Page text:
So far though, so good.  It was a bit of a rocky start but we have settled in to our rhythm this year which in a nutshell is, I think, the best way I can cope as a mother of a child with Rett syndrome - to balance myself to the rhythm of life - no expectations about what *should* be, just responding to what *is* happening today, this month, this season as best I can.  And looking ahead to know that we have winter before us and so a few things need to be in place.  We've been here 9 winters before and only one of them has been spent in hospital - hoping to keep it that way!  So... some essential oils like rose (for coughs - lovely rubbed in at the back of the ribs and heart), lavender, eucalyptus and tea tree;  keeping on top of gut health for best possible immunity - sauerkraut, water kefir, turmeric, coconut oil; making a 'fire cider' tonic to keep colds at bay; and prepare for all weather - although we live in a sub tropical climate it gets cool at night and this is when Eva can catch a chill if she's not rugged up well.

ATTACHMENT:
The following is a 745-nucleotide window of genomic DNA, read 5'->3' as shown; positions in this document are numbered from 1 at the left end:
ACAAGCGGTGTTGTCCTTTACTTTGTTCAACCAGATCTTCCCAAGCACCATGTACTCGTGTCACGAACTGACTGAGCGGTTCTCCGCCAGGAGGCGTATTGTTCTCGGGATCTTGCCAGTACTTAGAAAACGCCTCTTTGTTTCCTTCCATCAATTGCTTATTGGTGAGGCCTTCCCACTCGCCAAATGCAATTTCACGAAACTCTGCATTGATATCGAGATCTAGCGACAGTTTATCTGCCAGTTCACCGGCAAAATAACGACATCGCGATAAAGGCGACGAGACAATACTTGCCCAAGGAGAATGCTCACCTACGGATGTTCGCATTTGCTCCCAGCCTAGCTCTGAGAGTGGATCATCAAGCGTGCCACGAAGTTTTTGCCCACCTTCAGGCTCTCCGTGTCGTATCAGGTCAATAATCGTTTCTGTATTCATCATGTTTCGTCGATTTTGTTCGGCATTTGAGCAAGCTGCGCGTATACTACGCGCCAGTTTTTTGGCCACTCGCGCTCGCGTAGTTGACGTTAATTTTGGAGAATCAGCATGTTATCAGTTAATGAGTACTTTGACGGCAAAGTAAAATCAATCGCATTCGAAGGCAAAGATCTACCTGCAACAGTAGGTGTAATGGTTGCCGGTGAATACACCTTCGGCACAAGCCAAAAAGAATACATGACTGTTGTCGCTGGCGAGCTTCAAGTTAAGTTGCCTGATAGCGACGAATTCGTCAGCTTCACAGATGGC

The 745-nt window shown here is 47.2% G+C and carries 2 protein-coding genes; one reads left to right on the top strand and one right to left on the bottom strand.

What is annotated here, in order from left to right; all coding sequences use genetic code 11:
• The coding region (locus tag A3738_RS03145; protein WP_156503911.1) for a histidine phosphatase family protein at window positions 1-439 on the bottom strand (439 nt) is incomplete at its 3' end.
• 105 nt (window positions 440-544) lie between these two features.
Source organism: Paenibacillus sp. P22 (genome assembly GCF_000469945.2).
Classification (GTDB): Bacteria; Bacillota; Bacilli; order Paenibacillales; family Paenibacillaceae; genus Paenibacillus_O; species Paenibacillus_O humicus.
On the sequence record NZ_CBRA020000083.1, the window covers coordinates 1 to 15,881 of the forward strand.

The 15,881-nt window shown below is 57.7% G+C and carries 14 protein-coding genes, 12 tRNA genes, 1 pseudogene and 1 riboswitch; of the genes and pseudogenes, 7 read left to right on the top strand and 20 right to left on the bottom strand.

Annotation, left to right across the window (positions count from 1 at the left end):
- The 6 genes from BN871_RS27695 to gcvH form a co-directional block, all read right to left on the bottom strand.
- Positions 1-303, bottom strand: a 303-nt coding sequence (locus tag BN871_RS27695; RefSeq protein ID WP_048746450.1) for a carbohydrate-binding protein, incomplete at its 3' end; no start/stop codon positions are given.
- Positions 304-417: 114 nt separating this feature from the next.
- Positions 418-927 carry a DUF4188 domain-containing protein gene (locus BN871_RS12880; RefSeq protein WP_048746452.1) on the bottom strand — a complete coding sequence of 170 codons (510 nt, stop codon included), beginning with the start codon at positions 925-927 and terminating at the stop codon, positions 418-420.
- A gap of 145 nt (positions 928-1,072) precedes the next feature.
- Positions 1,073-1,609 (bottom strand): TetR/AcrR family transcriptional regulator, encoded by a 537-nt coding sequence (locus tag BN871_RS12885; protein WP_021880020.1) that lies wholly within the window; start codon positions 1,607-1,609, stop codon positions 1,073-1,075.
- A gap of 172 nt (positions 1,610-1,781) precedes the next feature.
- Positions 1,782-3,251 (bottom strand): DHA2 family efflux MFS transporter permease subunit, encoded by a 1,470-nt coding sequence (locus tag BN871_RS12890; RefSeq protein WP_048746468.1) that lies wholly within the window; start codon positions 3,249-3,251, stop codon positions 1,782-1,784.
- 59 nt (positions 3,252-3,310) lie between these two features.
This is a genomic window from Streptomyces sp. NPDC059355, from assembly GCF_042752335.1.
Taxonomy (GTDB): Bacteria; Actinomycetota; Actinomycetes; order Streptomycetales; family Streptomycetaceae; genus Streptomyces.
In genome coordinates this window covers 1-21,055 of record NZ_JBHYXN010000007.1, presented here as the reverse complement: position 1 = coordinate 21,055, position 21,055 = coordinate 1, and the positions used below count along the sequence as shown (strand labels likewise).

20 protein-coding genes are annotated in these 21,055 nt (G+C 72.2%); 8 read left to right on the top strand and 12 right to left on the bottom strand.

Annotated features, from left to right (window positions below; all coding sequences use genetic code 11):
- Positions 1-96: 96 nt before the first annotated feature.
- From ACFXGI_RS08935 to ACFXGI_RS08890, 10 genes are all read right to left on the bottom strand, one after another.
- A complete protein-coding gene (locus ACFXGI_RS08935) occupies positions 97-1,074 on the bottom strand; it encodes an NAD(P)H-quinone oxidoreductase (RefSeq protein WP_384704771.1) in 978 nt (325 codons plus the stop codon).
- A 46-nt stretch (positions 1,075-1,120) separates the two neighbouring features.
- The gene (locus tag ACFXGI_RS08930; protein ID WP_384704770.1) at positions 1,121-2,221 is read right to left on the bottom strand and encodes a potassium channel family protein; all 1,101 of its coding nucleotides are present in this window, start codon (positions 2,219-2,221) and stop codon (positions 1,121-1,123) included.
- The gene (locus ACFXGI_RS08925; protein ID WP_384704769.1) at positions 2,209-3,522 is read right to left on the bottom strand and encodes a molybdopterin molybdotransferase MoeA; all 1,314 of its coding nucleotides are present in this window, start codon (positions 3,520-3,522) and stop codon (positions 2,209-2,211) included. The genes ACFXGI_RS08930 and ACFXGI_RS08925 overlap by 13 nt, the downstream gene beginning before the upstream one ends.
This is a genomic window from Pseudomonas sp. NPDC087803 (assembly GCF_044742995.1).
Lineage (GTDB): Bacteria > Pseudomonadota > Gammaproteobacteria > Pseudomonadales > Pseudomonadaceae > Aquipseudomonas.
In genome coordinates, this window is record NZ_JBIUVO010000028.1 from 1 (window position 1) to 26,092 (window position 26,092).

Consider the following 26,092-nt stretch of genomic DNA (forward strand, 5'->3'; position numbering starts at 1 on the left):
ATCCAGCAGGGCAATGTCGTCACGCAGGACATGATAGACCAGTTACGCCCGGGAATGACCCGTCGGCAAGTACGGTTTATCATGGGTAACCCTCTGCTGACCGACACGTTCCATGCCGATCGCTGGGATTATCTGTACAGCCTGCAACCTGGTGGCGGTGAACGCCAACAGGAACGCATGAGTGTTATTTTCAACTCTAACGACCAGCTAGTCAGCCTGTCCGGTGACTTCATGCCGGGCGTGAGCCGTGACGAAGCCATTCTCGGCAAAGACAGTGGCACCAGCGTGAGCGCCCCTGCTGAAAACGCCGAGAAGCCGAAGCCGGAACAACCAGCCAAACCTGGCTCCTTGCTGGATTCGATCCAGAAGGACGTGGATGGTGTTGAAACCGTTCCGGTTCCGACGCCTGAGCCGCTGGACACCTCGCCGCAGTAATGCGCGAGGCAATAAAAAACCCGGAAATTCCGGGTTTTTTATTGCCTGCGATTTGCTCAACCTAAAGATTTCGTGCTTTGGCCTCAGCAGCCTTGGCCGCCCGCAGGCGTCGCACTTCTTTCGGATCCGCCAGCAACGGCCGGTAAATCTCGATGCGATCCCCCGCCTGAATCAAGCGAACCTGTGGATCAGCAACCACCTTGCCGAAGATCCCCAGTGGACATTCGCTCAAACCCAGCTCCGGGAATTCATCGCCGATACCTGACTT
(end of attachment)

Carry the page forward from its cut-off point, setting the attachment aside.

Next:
I hope it won't be another 18 months before I post again...  And to the Rett parents out there who like to travel - I'd love to hear your stories.  Please let me know in the comments section about them and if you have a blog please let me know!


Tuesday, October 20, 2015


Going camping was slightly terrifying to begin with..  filled with questions about how Eva would cope, how we would cope and what we would do in the event of blah blah (insert worst nightmare scenarios here..) and it almost stopped us from taking the leap.

But for two years in a row now we have done an Easter and September camping trip with some great friends and had the most fantastic time.  It hasn't been easy that's for sure.  Packing equipment like the Stingray and Hippocampe meant we had to buy a trailer as it wouldn't all fit in the back of the car.  And the mighty long lists of medicines and foods and herbal medicines..  Yikes.  No showers or running water toilets and no electricity. And my back has seen better days at the end of the few days of lifting and hauling around that I seem to end up doing.  But it is SO worth it we wouldn't have it any other way.